Many teens suffer from depression but do not know what to do about it.

“It’s the worst feeling in the world,” senior John Smith said, shuffling his feet and looking down. “But I never said anything because I didn’t want to seem like I was weak or have emotion.”

 

Smith, like 15% of other teens, suffers from depression. Major depression affects about 5% at any point in time, and is the cause of 90% of teen suicides, according to Teendepression.org. Depression is often characterized by a drop in grades, isolating oneself, uninvolvement in activities that were previously enjoyed, and self-mutilation. An increase or decrease in eating habits, as well as a loss of energy and interest.

 

While most teens experience bouts of sadness or intense emotions, depression is something different, something much more severe. It can affect one’s whole life, from school, to friendships, to home life. Often teens that suffer from depression abuse or have abused substances.

 

“I was always sad. I did really bad in school. I smoked a lot of pot and drank a lot. Anything to numb how I was feeling. I skipped class, and was always under the influence. When I was drunk or high nothing else seemed to matter.”

 

In most cases, there isn’t one specific event that sets off a bout of depression. It can be unexplainable, and often hits with no warning or cause.

 

Less than 33% of teens suffering with depression seek professional help. Depression that goes untreated in teens, can lead to higher chances of suicide and alcohol and drug abuse.According to Teenhelp.com, it can also effect one’s health by weakening the immune system and plaguing teens with bouts of sleeplessness. “I lost a lot of sleep. I’m restless all through the night, or I just won’t stop working.” Often times, depression causes unexplainable headaches, back aches, and stomach aches, and can make the simplest of acts seem extremely difficult.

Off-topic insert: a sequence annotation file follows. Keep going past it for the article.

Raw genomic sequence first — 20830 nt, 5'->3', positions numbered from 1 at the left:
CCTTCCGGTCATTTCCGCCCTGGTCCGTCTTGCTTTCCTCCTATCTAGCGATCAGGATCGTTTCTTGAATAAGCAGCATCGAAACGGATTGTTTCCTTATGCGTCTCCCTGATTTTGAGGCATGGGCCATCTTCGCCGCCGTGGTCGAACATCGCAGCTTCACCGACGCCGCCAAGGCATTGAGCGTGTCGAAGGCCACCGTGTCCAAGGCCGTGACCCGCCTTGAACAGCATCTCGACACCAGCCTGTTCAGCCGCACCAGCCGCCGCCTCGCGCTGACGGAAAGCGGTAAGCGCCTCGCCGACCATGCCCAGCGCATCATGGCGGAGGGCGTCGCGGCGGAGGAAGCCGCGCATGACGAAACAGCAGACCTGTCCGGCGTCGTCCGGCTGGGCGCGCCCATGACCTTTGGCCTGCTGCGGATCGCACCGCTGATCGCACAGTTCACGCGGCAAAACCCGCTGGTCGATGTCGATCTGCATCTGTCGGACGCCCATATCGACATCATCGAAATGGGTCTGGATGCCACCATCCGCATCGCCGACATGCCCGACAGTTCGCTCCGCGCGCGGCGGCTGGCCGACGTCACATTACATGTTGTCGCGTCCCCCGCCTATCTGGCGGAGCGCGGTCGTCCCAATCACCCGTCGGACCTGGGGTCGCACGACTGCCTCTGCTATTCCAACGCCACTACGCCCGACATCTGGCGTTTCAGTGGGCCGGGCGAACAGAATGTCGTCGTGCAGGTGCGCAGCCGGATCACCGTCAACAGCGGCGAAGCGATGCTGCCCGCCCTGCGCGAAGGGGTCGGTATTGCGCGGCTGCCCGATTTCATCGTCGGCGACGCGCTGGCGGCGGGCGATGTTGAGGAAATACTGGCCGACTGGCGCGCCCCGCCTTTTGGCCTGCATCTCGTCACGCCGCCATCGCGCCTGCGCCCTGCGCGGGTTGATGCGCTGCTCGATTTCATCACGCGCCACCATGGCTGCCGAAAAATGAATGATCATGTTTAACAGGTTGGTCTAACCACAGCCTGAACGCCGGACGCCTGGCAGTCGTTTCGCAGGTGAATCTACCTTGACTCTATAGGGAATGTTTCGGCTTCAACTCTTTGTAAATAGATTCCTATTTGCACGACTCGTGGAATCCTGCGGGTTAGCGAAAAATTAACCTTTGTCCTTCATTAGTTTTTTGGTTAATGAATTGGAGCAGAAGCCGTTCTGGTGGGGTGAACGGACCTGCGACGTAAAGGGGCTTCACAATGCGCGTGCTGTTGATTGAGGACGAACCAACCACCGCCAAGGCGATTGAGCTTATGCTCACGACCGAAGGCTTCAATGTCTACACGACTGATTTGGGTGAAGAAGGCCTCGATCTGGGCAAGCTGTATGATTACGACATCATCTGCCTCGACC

When asked if he ever talked to an adult about his depression, Smith replied, “Not really. At least, not until my best friend’s mom found out what I was doing. I talked to her about why I was smoking a lot, and she really just let me talk about how I was feeling and what I was going through.”

 

Depression can have everlasting effects on one’s emotional stability, and those who suffer from depression are likely to experience multiple episodes. 20-40% of teens will experience at least one other episode within a year, and 70% before reaching adulthood, says Teenhelp.com.

 

Depression is a treatable ailment, with many helpful medicines. There are also many recourses available to teens that are depressed, such as suicide hotlines, as well as teachers, peer counselors, and counselors. If you believe you’re depressed, or you know someone that you believe is depressed, seek help. Depression can destroy a life, but it doesn’t have to.

 

*All names have been changed to protect the indentities of the real individuals interviewed for this article.

 

Photo by Celine Sargis